Last summer, O’Reilly signed a two-year, $12 million deal that left the player a pending unrestricted free agent after 2015-16. If the Avs can’t re-sign him to an extension, they really have no other choice but to trade him, lest they lose him for nothing a la Paul Stastny.

Simply put, if the Avs do trade O’Reilly, they cannot afford to screw it up. Assuming Evgeni Malkin isn’t actually for sale, O’Reilly could well be the most valuable player on the offseason trade market. He’s three years younger than Toronto’s Phil Kessel, and centers are generally in higher demand than wingers.

What should be interesting to see is how much O’Reilly controls the process. After all, no team is going to pay a huge price to get a young player without some semblance of confidence that the player can be re-signed. (Remember when Garth Snow gambled on Thomas Vanek and lost?)

On top of that, there aren’t exactly a ton of teams with the assets to give the Avs what they need. Like, say, a good young defenseman.

So, for the Avs to trade O’Reilly, they’ll need to find a team that:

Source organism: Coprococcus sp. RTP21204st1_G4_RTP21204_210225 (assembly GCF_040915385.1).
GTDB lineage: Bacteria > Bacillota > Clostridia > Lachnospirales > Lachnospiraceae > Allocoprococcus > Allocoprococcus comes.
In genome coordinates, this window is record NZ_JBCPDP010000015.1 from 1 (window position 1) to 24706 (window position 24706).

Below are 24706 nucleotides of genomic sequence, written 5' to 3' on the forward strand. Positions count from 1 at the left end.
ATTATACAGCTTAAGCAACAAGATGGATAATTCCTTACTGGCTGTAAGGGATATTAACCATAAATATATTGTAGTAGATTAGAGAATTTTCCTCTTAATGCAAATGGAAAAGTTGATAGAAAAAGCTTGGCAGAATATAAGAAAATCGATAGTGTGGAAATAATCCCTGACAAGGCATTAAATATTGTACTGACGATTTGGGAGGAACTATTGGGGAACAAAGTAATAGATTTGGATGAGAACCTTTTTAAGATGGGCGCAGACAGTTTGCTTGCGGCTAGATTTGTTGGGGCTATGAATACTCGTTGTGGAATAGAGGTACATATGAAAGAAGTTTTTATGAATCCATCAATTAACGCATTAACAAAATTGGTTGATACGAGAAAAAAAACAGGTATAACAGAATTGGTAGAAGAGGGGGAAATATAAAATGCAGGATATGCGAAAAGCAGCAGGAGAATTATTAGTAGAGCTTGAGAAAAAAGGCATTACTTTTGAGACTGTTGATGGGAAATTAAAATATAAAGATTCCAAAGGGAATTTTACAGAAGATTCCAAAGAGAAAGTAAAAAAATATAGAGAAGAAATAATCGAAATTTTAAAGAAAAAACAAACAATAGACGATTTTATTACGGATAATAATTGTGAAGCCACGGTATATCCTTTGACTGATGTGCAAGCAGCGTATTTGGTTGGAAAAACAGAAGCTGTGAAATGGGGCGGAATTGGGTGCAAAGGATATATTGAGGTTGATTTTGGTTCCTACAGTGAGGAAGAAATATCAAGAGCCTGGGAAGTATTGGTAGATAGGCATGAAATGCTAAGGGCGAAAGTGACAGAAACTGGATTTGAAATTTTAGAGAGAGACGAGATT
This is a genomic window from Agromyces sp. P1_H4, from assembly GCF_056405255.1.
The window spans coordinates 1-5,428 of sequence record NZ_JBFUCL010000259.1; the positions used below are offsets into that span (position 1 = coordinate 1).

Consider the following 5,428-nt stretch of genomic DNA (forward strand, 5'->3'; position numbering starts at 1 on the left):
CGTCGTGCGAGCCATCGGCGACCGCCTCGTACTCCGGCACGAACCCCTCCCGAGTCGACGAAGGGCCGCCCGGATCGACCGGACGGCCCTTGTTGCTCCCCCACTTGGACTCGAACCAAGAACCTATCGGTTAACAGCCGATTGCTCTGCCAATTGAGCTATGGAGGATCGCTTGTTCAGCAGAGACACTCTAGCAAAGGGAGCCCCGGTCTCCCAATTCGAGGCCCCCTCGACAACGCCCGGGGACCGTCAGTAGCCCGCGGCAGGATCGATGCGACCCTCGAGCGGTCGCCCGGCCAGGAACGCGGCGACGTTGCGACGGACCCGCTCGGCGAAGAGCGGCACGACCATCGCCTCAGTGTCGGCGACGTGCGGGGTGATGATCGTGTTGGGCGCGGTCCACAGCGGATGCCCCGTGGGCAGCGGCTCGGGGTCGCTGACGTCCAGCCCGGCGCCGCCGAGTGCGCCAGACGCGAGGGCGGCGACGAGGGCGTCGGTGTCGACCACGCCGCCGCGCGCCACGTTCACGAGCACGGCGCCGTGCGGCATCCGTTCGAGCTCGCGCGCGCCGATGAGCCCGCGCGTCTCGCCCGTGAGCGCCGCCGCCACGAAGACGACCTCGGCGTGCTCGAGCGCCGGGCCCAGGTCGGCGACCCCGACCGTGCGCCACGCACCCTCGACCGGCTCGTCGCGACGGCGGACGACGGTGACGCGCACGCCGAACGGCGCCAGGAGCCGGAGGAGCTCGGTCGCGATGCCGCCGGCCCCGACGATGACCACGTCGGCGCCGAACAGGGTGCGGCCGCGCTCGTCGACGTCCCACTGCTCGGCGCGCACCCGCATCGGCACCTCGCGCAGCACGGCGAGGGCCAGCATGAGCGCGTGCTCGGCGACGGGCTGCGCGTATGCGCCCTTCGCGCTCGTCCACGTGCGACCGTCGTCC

— Has confidence it can re-sign him;
— Has the cap space, both now and in the future;
— Has the right assets;
— Is willing to pay a big price.

Feel free to add your trade proposals in the comments section.

How ’bout a deal with the Leafs involving Jake Gardiner?

Video: U.S. rallies to beat Switzerland, advances to Worlds semis


It’s not how you start. It’s how you finish.

That’s what the U.S. showed Thursday in its quarterfinal against Switzerland at the World Hockey Championships — after spotting the Swiss a 1-0 lead, the Americans rallied to score three unanswered for a 3-1 win, advancing to the semifinals for the second time in three years.

Charlie Coyle scored the game-winning tally midway through the second period, just a minute after San Jose forward Ben Smith had scored to even the game at 1-1. Smith’s goal canceled out Roman Josi’s highlight-reel marker that put Switzerland on the board in the first period, and Jake Gardiner scored the insurance tally with less than 10 minutes remaining.

For the U.S., Connor Hellebuyck continued his strong play this tournament, stopping 21 of 22 shots for a.954 save percentage. Colorado netminder Reto Berra made 21 saves for Switzerland.

As mentioned above, the win moves the U.S. into the semis, where it’ll face the winner of the Russia-Sweden game (to be played later today).